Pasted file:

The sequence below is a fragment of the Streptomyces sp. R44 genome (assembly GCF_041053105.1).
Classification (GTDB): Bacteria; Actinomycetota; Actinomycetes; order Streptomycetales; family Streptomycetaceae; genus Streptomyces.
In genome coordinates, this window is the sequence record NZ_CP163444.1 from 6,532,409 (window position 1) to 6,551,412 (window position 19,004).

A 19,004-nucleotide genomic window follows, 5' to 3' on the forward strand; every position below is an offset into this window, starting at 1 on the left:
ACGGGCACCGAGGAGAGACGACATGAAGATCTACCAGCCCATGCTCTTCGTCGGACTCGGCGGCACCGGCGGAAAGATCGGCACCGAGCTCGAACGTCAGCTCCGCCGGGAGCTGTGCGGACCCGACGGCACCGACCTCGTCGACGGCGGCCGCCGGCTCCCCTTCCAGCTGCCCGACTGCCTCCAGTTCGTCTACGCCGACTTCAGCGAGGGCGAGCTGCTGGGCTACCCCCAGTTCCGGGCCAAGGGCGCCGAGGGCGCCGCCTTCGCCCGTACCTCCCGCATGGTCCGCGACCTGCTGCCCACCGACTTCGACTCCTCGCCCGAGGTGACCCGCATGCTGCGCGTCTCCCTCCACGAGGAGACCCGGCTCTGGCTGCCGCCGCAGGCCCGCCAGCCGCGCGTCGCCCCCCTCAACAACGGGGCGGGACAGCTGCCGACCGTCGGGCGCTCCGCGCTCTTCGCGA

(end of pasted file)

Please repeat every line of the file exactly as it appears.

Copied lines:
The sequence below is a fragment of the Streptomyces sp. R44 genome (assembly GCF_041053105.1).
Classification (GTDB): Bacteria; Actinomycetota; Actinomycetes; order Streptomycetales; family Streptomycetaceae; genus Streptomyces.
In genome coordinates, this window is the sequence record NZ_CP163444.1 from 6,532,409 (window position 1) to 6,551,412 (window position 19,004).

A 19,004-nucleotide genomic window follows, 5' to 3' on the forward strand; every position below is an offset into this window, starting at 1 on the left:
ACGGGCACCGAGGAGAGACGACATGAAGATCTACCAGCCCATGCTCTTCGTCGGACTCGGCGGCACCGGCGGAAAGATCGGCACCGAGCTCGAACGTCAGCTCCGCCGGGAGCTGTGCGGACCCGACGGCACCGACCTCGTCGACGGCGGCCGCCGGCTCCCCTTCCAGCTGCCCGACTGCCTCCAGTTCGTCTACGCCGACTTCAGCGAGGGCGAGCTGCTGGGCTACCCCCAGTTCCGGGCCAAGGGCGCCGAGGGCGCCGCCTTCGCCCGTACCTCCCGCATGGTCCGCGACCTGCTGCCCACCGACTTCGACTCCTCGCCCGAGGTGACCCGCATGCTGCGCGTCTCCCTCCACGAGGAGACCCGGCTCTGGCTGCCGCCGCAGGCCCGCCAGCCGCGCGTCGCCCCCCTCAACAACGGGGCGGGACAGCTGCCGACCGTCGGGCGCTCCGCGCTCTTCGCGA